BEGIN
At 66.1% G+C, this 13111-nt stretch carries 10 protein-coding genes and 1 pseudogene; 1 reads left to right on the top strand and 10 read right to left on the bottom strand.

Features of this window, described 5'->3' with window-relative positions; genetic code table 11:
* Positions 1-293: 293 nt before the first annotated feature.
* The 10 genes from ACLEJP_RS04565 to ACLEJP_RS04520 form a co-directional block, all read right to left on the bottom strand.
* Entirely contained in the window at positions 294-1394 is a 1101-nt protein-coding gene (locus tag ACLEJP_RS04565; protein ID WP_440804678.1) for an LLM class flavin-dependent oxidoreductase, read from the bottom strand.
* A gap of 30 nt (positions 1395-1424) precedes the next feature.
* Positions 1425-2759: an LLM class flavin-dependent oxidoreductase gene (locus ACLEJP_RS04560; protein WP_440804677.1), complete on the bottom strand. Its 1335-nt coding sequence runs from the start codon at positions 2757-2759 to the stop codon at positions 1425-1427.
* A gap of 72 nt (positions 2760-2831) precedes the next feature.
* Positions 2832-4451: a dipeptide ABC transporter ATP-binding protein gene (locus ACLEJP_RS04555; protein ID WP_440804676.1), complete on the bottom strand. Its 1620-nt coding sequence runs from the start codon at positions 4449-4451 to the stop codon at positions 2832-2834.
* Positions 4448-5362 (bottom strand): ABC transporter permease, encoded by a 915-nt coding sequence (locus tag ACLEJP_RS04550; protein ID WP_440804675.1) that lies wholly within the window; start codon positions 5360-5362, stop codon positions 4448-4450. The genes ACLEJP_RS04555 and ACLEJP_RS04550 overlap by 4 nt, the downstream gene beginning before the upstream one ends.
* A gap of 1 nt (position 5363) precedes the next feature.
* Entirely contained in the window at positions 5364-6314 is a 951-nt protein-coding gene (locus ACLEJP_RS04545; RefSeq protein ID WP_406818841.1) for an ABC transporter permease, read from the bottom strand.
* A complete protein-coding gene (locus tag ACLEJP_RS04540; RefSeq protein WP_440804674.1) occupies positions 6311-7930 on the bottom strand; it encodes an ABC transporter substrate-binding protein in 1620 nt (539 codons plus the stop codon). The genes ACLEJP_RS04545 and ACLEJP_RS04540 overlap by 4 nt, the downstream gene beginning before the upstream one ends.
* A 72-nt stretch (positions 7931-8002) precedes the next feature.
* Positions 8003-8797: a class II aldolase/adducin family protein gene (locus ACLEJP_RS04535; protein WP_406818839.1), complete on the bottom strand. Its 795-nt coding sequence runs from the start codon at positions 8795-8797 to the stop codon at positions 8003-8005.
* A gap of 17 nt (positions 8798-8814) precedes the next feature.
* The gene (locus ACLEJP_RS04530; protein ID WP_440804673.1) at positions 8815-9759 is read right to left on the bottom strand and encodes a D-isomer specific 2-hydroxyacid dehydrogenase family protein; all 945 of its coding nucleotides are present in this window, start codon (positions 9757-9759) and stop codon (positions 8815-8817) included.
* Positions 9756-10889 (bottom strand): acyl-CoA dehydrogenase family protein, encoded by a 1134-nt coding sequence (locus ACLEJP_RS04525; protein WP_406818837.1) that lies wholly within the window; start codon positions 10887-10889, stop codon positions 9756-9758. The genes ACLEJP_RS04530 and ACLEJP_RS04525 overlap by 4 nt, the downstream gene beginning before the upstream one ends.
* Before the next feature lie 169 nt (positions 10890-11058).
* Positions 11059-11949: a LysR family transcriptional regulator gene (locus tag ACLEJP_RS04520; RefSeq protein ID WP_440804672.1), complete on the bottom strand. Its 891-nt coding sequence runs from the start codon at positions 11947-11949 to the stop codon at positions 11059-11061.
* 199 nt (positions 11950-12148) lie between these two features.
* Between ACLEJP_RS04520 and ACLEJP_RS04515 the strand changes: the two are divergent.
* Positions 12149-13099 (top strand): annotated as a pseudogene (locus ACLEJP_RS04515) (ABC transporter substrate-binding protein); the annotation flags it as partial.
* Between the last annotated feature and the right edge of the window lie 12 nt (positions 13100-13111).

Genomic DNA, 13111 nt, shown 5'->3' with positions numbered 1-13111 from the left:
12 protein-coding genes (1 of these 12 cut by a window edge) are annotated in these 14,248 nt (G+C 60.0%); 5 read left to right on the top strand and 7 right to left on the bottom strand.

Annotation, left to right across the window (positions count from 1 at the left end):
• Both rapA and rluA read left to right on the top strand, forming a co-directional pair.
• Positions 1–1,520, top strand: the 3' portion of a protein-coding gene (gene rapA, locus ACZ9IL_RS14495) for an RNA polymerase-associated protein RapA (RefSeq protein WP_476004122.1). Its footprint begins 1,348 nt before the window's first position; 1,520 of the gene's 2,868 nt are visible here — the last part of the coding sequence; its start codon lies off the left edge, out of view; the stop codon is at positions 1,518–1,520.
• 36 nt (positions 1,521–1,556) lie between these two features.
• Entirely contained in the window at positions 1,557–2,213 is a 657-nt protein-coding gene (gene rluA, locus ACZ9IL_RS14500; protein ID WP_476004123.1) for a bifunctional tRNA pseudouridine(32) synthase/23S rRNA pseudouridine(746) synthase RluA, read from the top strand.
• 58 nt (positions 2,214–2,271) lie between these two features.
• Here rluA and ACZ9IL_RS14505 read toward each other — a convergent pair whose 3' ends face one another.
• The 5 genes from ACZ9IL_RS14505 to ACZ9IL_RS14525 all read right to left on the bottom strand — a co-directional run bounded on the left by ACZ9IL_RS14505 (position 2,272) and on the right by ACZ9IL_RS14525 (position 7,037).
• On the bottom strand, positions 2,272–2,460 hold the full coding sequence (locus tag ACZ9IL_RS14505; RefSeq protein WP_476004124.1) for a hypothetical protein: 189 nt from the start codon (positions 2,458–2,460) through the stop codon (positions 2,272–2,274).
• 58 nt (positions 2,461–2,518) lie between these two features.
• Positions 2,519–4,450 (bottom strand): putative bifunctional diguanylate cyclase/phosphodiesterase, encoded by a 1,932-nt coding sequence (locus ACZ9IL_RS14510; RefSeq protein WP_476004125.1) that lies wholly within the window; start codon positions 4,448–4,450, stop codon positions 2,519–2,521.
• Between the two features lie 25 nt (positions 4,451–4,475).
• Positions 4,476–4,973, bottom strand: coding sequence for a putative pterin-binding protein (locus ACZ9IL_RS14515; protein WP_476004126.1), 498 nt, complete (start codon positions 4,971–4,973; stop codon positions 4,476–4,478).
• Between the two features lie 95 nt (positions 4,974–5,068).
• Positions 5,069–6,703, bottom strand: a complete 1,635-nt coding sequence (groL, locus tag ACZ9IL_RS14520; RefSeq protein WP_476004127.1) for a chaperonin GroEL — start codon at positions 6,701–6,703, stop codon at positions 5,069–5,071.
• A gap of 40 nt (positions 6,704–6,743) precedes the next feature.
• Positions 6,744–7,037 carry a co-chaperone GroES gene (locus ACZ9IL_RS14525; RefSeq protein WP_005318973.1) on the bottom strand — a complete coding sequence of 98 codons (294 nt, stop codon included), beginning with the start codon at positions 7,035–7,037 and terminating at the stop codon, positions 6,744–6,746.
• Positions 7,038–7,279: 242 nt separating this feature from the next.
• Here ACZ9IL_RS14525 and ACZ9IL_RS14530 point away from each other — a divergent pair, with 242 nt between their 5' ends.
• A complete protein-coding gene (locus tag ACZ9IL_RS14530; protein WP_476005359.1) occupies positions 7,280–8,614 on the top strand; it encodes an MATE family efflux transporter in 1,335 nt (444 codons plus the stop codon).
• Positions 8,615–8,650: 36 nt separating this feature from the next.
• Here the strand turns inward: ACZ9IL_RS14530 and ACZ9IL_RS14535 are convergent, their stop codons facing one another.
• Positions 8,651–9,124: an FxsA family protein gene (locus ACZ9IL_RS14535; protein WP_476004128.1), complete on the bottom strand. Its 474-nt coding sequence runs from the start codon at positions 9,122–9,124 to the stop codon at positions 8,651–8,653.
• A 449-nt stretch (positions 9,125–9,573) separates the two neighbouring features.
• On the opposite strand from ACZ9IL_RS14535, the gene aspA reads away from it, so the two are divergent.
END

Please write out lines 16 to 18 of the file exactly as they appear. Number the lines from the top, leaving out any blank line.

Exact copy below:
* A gap of 17 nt (positions 8798-8814) precedes the next feature.
* The gene (locus ACLEJP_RS04530; protein ID WP_440804673.1) at positions 8815-9759 is read right to left on the bottom strand and encodes a D-isomer specific 2-hydroxyacid dehydrogenase family protein; all 945 of its coding nucleotides are present in this window, start codon (positions 9757-9759) and stop codon (positions 8815-8817) included.
* Positions 9756-10889 (bottom strand): acyl-CoA dehydrogenase family protein, encoded by a 1134-nt coding sequence (locus ACLEJP_RS04525; protein WP_406818837.1) that lies wholly within the window; start codon positions 10887-10889, stop codon positions 9756-9758. The genes ACLEJP_RS04530 and ACLEJP_RS04525 overlap by 4 nt, the downstream gene beginning before the upstream one ends.